[wp-hackers] wordpress security

Nathan Rice ncrice at gmail.com
Fri Oct 16 19:36:28 UTC 2009

On Fri, Oct 16, 2009 at 3:18 PM, Otto <otto at ottodestruct.com> wrote:

> If you're a non-techy person, then you shouldn't be hosting your own
> website in the first place. You should be using a service to do it for
> you, like WordPress.com or Blogger or *something*.
I think that's a bit off the mark. Everybody was a noob once. Even you.
Perhaps you had the good sense to use a hosted service, but the people I
work with don't. And I don't blame them. The hoops you have to jump through
in order to change minor things with your theme on WP.com is ridiculous.
Blogger is a joke. They want to buy or download themes from reputable people
and install it on their own site, and they probably want to use plugins too.

Bloggers aren't the only people who use WordPress. It's a different world
than it was 3 years ago. We can't keep pretending that beginners aren't
using WP. And we can't keep giving them the middle finger for doing so.
WordPress is popular BECAUSE of its low barrier of entry.

If somebody is incapable of the absolutely minimal task of keeping
> their software up-to-date with the current set of tools provided to
> them, then it is my considered opinion that they should not be running
> WordPress or any other self-hosted website system, of any kind.

To someone, the process isn't minimal. You're not thinking like a normal
person, and neither am I.

> Emailing them won't change this. More tools of any kind to make it
> easier won't change this. The simple fact is that upgrading is
> literally one-button click on many hosting systems right now (if you
> ignore things like backups and such... I usually don't bother with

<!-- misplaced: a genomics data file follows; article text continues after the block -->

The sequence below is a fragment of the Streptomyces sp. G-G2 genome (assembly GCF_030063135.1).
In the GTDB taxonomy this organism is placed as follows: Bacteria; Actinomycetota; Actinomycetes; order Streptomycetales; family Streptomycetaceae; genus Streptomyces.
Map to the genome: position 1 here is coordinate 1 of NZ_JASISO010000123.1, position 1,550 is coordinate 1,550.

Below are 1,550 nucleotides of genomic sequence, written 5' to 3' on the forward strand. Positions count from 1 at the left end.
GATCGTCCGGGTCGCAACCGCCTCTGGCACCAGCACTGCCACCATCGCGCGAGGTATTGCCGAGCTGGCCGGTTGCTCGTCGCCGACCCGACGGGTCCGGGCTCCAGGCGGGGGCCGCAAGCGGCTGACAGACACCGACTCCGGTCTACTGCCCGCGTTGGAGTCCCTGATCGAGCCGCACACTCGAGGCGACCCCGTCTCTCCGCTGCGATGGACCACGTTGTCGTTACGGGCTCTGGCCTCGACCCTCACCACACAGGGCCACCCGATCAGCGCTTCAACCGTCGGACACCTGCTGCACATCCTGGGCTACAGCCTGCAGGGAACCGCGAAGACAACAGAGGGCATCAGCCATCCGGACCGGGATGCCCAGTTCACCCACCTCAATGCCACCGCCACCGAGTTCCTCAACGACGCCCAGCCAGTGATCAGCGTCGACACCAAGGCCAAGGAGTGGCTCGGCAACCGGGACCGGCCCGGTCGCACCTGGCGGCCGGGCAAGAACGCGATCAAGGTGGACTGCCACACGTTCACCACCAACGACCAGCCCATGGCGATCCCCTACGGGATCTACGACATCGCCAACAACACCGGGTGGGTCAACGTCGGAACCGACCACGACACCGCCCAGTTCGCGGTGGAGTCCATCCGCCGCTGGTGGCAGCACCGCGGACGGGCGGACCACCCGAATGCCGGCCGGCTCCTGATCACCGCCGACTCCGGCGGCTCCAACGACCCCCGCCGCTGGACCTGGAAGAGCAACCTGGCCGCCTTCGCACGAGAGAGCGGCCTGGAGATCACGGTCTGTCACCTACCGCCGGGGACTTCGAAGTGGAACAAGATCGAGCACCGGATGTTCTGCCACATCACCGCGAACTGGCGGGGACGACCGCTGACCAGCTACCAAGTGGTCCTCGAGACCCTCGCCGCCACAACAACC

> backing up before upgrades anymore), and they can't even be bothered
> to do that.

Why have the notification at the top of the dashboard at all, then? Why
create the 1-click upgrade? If people can't upgrade with FTP, screw 'em,
right? They're not savvy enough to be using WordPress, right?

5t00p1d n00b5.

> Call me pessimistic, but you could have it sending flowers with a note
> that says "please upgrade your freakin' website" to their house, and
> they'd still not click that damn button.

We're talking about *a single checkbox,* a simple feature** that sends a
single email when a new version is available. A considerable improvement
from the current notification system, and far short of the effort it would
take to send flowers to every WP users' door.

It's not bloat, it's just the next logical step. WordPress has been trying
to make upgrades easier and more seamless in the last couple of releases.
This is the cherry on top. Why skip it?

> Fact of the matter is that you can't help everybody. Adding yet
> another notification system is useless feature bloat. The people here
> discussing it won't use it, and those who don't upgrade will either
> turn it off, ignore the emails, mark it as spam, or stop using
> WordPress.

Do you really think that adding an email notification option will be
completely useless to the millions of WordPress users out there?

Good grief, if they don't like it, they can turn it off. I probably will.
But then, they have no reason to blame WordPress. They CHOSE to not receive
the notifications. WP will have removed every single obstacle from their
upgrade path. If they still get hacked, it's definitivley their own fault.

In the current setup, there are plenty of scenarios where the user could
legitimately claim no fault. Want me to provide examples?

Nathan Rice

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